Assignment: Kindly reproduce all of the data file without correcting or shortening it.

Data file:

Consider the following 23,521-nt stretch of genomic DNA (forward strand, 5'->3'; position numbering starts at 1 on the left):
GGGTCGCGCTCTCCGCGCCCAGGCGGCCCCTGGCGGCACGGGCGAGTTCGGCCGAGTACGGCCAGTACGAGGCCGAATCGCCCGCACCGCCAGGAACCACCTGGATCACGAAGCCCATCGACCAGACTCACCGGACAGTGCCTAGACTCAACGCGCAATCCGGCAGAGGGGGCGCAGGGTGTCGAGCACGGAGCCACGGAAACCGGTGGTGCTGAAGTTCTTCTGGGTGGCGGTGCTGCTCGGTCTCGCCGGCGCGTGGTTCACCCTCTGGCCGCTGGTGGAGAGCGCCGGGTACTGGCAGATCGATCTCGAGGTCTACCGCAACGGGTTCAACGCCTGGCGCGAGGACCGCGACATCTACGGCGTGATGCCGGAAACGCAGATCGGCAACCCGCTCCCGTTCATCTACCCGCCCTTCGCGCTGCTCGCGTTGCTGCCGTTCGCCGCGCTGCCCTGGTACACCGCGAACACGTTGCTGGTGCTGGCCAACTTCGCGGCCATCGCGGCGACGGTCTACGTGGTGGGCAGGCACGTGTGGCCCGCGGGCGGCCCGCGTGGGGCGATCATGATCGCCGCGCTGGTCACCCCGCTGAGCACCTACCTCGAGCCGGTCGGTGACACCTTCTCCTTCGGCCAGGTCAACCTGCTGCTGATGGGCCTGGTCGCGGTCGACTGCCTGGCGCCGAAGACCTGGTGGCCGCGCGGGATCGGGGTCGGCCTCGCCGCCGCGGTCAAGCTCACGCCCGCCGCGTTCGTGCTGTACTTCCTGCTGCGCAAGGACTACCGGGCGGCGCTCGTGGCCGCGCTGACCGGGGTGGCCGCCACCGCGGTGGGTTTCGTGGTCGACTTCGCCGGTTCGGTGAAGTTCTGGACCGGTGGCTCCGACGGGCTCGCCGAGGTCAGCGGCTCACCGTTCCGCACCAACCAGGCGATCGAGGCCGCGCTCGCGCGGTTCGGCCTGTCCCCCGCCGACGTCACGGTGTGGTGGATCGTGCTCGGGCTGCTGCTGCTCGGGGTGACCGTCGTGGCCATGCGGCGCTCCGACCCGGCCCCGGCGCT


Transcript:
Consider the following 23,521-nt stretch of genomic DNA (forward strand, 5'->3'; position numbering starts at 1 on the left):
GGGTCGCGCTCTCCGCGCCCAGGCGGCCCCTGGCGGCACGGGCGAGTTCGGCCGAGTACGGCCAGTACGAGGCCGAATCGCCCGCACCGCCAGGAACCACCTGGATCACGAAGCCCATCGACCAGACTCACCGGACAGTGCCTAGACTCAACGCGCAATCCGGCAGAGGGGGCGCAGGGTGTCGAGCACGGAGCCACGGAAACCGGTGGTGCTGAAGTTCTTCTGGGTGGCGGTGCTGCTCGGTCTCGCCGGCGCGTGGTTCACCCTCTGGCCGCTGGTGGAGAGCGCCGGGTACTGGCAGATCGATCTCGAGGTCTACCGCAACGGGTTCAACGCCTGGCGCGAGGACCGCGACATCTACGGCGTGATGCCGGAAACGCAGATCGGCAACCCGCTCCCGTTCATCTACCCGCCCTTCGCGCTGCTCGCGTTGCTGCCGTTCGCCGCGCTGCCCTGGTACACCGCGAACACGTTGCTGGTGCTGGCCAACTTCGCGGCCATCGCGGCGACGGTCTACGTGGTGGGCAGGCACGTGTGGCCCGCGGGCGGCCCGCGTGGGGCGATCATGATCGCCGCGCTGGTCACCCCGCTGAGCACCTACCTCGAGCCGGTCGGTGACACCTTCTCCTTCGGCCAGGTCAACCTGCTGCTGATGGGCCTGGTCGCGGTCGACTGCCTGGCGCCGAAGACCTGGTGGCCGCGCGGGATCGGGGTCGGCCTCGCCGCCGCGGTCAAGCTCACGCCCGCCGCGTTCGTGCTGTACTTCCTGCTGCGCAAGGACTACCGGGCGGCGCTCGTGGCCGCGCTGACCGGGGTGGCCGCCACCGCGGTGGGTTTCGTGGTCGACTTCGCCGGTTCGGTGAAGTTCTGGACCGGTGGCTCCGACGGGCTCGCCGAGGTCAGCGGCTCACCGTTCCGCACCAACCAGGCGATCGAGGCCGCGCTCGCGCGGTTCGGCCTGTCCCCCGCCGACGTCACGGTGTGGTGGATCGTGCTCGGGCTGCTGCTGCTCGGGGTGACCGTCGTGGCCATGCGGCGCTCCGACCCGGCCCCGGCGCT